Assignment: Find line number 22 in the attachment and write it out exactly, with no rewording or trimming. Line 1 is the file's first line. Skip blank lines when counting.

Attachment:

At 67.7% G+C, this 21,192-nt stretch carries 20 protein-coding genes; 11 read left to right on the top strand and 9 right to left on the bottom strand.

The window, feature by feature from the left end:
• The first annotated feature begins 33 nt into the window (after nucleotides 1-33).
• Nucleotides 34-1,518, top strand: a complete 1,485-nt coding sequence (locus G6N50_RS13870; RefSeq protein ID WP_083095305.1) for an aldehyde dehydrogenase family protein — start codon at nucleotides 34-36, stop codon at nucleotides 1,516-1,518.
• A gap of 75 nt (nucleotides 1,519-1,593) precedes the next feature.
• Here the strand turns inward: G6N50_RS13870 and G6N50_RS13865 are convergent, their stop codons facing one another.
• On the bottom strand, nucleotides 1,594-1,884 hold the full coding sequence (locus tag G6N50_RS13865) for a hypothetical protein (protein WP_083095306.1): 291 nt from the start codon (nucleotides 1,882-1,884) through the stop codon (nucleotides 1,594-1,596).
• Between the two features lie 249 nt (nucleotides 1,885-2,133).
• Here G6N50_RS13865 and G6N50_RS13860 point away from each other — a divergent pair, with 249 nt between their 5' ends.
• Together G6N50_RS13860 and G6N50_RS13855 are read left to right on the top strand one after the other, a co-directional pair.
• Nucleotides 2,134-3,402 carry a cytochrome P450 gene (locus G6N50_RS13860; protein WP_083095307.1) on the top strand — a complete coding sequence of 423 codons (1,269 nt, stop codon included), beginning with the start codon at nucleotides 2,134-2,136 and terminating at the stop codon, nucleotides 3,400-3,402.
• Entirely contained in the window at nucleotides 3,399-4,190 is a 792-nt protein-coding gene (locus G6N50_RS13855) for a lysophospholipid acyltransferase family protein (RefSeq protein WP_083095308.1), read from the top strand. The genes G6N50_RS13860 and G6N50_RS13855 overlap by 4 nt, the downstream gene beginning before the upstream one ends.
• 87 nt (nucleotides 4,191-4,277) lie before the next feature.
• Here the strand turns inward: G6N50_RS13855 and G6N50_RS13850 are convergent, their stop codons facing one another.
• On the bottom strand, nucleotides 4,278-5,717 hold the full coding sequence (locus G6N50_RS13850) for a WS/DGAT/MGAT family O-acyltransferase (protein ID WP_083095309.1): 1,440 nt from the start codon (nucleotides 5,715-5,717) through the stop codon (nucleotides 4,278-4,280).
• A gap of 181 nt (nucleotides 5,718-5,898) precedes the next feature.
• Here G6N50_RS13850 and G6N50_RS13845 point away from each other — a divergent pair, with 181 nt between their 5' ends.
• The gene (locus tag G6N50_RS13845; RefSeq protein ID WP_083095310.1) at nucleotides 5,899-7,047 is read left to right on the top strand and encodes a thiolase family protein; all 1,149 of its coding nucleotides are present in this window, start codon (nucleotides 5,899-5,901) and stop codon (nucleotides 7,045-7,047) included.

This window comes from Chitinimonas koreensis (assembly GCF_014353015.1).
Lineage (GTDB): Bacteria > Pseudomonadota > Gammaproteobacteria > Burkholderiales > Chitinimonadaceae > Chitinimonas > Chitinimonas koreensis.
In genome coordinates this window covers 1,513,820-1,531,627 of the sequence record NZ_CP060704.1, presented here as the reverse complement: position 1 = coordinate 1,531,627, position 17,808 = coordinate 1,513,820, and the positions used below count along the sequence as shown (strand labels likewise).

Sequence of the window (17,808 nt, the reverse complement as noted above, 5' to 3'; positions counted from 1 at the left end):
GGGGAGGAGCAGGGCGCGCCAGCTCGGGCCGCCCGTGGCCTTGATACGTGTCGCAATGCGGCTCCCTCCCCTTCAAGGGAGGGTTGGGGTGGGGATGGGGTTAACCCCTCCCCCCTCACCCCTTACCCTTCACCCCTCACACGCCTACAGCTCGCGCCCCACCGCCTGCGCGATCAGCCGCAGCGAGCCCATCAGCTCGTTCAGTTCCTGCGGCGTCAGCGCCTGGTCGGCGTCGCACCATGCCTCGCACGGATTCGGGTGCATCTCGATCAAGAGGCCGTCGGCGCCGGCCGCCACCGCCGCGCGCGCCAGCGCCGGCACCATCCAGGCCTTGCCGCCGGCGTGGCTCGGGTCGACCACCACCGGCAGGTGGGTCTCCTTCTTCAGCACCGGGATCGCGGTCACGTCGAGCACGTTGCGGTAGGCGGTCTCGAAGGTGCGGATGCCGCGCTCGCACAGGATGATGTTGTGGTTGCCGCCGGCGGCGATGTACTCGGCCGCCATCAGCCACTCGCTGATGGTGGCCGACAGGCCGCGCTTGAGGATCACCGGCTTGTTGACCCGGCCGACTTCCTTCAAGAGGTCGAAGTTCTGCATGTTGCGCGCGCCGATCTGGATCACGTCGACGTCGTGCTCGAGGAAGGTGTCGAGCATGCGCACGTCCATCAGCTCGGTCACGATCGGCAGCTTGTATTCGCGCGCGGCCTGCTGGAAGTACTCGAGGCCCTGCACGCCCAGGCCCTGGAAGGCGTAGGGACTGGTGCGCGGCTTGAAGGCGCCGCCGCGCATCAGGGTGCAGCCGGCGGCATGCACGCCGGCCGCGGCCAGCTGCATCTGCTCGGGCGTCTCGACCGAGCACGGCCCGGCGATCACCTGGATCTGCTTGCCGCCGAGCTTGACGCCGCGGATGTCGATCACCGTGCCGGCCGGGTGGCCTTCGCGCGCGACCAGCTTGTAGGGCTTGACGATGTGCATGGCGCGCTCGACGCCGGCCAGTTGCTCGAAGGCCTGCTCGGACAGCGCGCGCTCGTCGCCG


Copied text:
Sequence of the window (17,808 nt, the reverse complement as noted above, 5' to 3'; positions counted from 1 at the left end):